The very best beef steak marinade I’ve ever used is a pretty simple recipe. I combine four parts red wine to one part oil. I then add whole black peppercorns, minced garlic, and thin slices of red onion. For quality cuts of beef, I marinate for about one to two hours. Tougher steaks will need to marinate longer.
Always use glass containers, plastic bowls, or plastic food bags for marinating. Also, always leave marinating meats in the fridge.
How to Cook the Perfect Steak
Have you ever wondered how to cook the perfect steak? To grill the perfect steak, you have to start with a perfect raw product. No, I’m not talking about filet mignon. I’m not actually crazy about that cut of beef. For the grill, I prefer ribeye, New York strip, T-bone, or Porterhouse. Buy a U.S.D.A. choice steak instead of select grade. I’ve had some great select steaks, but I’ve also had some that I could barely chew.
Don’t grab the first choice steak you see. Compare and contrast different steaks. Look for adequate marbling – the little white flecks of fat embedded in the muscle. Also, thicker steaks are better on the grill than are thin steaks.
Once you’ve selected some great steaks, use my beef steak marinade, or use your own favorite marinade. Leave the steaks in the marinade, in the refrigerator, for about an hour. While the steaks are marinating, get the grill ready. It needs to reach 450-500 degrees.
Remove the beef from the marinade and allow excess liquid to drip away. Allow the steaks to sit at room temperature for a few minutes. They actually need to be at room temperature before you place them on the grill.
Lightly oil the grilling grate and place the steak on the grill. Close the lid for about two minutes. Turn the steak and cook for two more minutes. Repeat this process. Don’t use a fork for turning the steaks because piercing the meat will allow juices to escape. Instead, use tongs or a spatula. If you want perfect grill marks on your steaks, watch the following video.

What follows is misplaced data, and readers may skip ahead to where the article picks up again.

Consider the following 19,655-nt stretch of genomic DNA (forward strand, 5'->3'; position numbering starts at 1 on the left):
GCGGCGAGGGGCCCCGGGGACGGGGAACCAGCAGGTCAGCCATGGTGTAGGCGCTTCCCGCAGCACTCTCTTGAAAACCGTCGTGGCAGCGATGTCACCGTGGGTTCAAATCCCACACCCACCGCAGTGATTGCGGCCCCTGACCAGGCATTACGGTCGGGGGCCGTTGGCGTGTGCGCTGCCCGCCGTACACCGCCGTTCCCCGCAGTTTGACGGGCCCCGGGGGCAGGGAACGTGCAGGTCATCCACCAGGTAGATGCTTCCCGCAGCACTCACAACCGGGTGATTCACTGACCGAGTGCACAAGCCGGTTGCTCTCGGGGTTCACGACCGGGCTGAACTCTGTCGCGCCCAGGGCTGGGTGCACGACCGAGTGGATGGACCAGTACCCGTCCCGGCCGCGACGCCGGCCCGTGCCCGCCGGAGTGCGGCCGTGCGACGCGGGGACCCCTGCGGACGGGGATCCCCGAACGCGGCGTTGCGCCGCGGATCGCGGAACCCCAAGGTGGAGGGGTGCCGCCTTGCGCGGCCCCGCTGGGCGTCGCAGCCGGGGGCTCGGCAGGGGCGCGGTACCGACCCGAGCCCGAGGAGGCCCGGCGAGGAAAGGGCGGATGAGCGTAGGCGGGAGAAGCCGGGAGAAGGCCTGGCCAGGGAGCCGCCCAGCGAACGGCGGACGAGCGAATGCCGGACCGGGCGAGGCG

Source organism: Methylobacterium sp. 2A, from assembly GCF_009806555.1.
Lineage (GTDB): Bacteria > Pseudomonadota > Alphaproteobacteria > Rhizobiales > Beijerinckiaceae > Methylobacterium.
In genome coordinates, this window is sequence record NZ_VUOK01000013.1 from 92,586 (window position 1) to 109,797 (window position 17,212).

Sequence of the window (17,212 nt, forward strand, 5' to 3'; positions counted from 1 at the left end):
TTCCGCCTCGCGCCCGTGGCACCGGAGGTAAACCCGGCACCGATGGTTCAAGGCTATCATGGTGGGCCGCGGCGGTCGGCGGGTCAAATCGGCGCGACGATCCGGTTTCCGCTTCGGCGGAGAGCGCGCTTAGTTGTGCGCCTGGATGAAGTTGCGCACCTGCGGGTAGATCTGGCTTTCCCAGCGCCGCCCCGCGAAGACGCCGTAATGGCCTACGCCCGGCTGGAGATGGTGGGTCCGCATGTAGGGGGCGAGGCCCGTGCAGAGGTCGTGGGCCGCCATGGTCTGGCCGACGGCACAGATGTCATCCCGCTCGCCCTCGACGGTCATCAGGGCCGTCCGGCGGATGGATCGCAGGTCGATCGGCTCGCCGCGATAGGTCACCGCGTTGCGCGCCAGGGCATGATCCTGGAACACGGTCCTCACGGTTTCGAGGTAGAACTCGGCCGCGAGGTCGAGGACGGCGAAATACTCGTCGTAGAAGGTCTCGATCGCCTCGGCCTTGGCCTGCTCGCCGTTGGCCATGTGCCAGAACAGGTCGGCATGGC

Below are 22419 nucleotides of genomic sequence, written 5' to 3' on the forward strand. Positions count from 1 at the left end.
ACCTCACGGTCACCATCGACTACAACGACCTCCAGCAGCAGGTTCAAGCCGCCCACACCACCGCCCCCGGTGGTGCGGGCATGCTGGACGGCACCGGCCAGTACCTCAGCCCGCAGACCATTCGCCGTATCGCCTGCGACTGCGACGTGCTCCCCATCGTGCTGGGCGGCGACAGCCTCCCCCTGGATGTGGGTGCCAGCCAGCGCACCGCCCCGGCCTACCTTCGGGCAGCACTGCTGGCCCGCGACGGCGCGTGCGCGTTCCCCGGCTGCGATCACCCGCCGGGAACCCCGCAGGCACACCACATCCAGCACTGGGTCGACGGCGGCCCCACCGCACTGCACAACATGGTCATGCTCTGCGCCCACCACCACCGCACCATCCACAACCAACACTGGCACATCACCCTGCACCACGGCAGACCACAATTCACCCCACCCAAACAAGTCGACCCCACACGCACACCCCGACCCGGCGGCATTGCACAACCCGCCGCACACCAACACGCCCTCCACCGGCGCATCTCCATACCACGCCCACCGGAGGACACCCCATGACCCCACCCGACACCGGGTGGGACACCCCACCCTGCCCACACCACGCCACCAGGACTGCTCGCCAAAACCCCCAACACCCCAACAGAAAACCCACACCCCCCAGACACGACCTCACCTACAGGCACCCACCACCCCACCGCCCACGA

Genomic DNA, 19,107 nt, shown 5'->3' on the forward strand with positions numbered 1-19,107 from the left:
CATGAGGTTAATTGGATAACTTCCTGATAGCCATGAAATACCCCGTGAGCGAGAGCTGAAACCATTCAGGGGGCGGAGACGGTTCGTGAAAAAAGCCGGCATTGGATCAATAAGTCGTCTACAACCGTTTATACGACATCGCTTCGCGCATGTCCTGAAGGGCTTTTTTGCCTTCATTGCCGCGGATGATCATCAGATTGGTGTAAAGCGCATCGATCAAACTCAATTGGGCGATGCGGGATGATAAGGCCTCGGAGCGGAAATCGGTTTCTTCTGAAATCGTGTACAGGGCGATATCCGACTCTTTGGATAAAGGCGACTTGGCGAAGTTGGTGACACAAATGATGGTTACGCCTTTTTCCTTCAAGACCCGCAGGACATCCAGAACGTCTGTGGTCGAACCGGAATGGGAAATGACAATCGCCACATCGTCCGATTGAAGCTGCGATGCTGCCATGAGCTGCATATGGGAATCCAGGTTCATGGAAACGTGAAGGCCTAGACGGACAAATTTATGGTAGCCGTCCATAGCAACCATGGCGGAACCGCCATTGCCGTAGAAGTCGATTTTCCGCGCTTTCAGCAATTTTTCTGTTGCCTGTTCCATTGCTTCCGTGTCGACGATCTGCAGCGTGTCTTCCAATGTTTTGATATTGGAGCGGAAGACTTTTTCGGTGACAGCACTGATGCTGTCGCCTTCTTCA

How to Cook the Perfect Steak:
Pork marinade can really add a lot of pizzazz to cuts of fresh pork. In fact, I often marinate cured pork, like before hubby places our Thanksgiving ham on the smoker. Pork marinade, in most cases, doesn’t need a lot of oil, unless the pork is very lean. Lean cuts include pork tenderloin and some pork chops.
Acidic liquids that work well in a pork marinade include apple cider vinegar, apple juice, pineapple juice, orange juice, cherry juice, wine, teriyaki sauce, and soy sauce. Seasoning agents that add a nice flavor to grilled pork include black pepper, mustard powder, coriander, curry, allspice, savory, garlic, paprika, chili powder, chipotle powder, rosemary, fennel, and ground cloves.
How to Grill Pork Tenderloin:
Grilled pork is a natural – pork flesh and the smoky charcoal flavor go hand-in-hand. Grilled pork is tasty with just a brush of oil and a sprinkling of herbs and spices, but it’s also great with a thick barbecue sauce. If you decide to use such a sauce, allow the pork to cook some before applying the sauce.
How long should you cook grilled pork? The internal temperature is usually the best way to test for doneness, as looks can often be deceiving. For years, the safe temp was considered to be at least 160 degrees. In 2011, the U.S.D.A. lowered the recommended safe temperature to 145 degrees for lean pork, although pork sausage and other types of ground pork weren’t included in the new recommendation. Once you remove the pork from the grill, let it sit at room temperature for five minutes, which will raise the internal temp a few more degrees.